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What are some common types of trusts?

A Simple Trust is a trust which makes no distributions other than current income. The trust terms require all its income to be distributed currently and do not provide for charitable contributions.

A Complex Trust is a trust that permits accumulation of income, charitable deductions. or distribution of principal.

A Revocable Trust is any trust that is set up in such a way that the grantor reserves the right to revoke the trust at any time and remains in control of the assets.

A Grantor Trust is a trust in which all income and expenses of the trust are treated as belonging to the grantor (creator of the trust).

A Testamentary Trust is one that is created by a will or that becomes irrevocable only when the grantor dies. For example, a sole proprietorship of a business might choose to place their business in a trust that they can revoke or amend at any time prior to their death and where they are the beneficiary until their death. Or they could create a trust and leave the business in the trust in their will. These arrangements allow them to change who will inherit the business by changing the person who will be the beneficiaries after their death rather than changing their will. This type of trust will be a Grantor Trust before the sole proprietor dies.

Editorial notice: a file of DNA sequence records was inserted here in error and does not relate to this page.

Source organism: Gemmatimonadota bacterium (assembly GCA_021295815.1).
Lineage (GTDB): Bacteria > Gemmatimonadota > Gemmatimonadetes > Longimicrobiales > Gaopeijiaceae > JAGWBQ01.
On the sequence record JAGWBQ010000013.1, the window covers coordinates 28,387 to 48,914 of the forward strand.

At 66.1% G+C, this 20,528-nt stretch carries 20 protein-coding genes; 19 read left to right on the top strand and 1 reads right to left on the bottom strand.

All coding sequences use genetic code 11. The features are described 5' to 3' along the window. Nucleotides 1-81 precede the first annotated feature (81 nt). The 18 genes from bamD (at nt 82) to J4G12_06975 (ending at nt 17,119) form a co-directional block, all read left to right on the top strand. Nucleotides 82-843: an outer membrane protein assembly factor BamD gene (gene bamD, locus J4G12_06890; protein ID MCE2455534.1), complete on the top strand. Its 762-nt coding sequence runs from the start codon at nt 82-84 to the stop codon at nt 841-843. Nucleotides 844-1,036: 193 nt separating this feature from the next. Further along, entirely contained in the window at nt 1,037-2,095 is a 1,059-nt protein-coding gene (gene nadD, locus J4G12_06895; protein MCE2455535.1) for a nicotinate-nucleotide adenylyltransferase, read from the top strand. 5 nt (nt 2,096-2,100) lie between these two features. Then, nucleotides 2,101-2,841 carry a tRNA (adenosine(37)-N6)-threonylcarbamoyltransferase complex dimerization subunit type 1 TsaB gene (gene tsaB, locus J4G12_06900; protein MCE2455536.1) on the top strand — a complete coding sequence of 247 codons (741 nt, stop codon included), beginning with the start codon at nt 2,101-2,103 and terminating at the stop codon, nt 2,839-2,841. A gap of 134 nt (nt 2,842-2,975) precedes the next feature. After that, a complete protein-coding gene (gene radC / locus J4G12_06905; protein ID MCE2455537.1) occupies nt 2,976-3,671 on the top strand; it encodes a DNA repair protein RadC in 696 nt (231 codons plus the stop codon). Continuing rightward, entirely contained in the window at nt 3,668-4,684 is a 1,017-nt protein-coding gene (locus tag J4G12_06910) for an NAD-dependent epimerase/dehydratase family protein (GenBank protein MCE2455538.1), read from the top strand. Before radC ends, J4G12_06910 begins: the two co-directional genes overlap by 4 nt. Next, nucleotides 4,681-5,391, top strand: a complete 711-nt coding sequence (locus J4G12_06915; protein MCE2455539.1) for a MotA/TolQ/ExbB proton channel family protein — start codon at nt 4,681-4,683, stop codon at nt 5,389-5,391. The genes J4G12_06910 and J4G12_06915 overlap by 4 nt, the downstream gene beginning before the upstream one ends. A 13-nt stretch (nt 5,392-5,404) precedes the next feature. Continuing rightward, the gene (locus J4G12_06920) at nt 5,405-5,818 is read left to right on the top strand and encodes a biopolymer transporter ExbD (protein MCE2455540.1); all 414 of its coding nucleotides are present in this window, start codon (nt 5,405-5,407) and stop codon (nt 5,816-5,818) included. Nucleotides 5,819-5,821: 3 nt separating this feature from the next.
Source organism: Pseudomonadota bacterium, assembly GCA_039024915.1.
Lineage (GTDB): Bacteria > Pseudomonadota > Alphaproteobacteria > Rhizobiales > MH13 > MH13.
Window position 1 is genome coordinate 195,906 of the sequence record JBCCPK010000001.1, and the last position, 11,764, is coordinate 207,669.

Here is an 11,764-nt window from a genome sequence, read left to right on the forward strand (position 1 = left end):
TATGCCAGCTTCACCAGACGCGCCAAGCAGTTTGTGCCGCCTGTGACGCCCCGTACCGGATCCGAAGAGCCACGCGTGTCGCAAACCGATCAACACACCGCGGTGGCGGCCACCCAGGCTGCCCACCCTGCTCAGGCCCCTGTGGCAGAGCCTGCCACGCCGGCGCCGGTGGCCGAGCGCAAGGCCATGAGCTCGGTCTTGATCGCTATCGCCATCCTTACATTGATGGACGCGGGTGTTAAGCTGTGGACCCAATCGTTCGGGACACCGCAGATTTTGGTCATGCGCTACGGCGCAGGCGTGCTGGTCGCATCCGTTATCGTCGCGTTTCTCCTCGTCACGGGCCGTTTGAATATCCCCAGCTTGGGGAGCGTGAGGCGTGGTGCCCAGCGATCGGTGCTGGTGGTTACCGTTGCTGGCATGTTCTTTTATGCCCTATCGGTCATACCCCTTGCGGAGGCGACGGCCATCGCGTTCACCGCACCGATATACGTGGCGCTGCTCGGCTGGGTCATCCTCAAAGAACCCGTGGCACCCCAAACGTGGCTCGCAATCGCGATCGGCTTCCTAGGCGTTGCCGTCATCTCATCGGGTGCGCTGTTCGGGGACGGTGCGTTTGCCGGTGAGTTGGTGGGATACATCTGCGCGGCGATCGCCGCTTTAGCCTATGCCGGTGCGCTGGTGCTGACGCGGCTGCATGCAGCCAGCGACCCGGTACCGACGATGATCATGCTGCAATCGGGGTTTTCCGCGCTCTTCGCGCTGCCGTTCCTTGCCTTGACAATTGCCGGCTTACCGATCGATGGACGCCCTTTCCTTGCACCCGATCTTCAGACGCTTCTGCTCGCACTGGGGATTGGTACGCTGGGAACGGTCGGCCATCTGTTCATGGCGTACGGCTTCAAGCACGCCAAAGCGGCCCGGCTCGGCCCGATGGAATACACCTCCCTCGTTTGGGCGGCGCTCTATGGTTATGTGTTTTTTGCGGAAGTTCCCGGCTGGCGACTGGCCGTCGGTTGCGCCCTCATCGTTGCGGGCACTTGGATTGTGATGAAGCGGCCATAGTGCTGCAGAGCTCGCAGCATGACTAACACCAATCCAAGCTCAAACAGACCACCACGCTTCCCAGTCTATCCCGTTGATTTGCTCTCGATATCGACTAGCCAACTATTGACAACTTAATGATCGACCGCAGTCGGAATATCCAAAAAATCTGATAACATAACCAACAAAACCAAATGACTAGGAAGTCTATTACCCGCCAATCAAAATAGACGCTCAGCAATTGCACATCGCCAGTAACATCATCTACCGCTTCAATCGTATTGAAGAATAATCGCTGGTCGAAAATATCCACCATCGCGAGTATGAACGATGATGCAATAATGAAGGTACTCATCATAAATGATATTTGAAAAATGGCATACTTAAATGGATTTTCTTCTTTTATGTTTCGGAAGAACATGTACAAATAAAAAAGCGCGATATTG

The opposite of a Testamentary Trust is an Inter Vivos Trust, which is created by a living person for the benefit of another person. Also known as a living trust, this trust has a duration that is determined at the trust's creation and can entail the distribution of assets to the beneficiary during or after the trustor's lifetime. A parent who sets up an education fund for a child's college education is an example of an Inter Vivos Trust.

For more information about trusts, see the Fiduciary (Trust and Estate) web page on our website.


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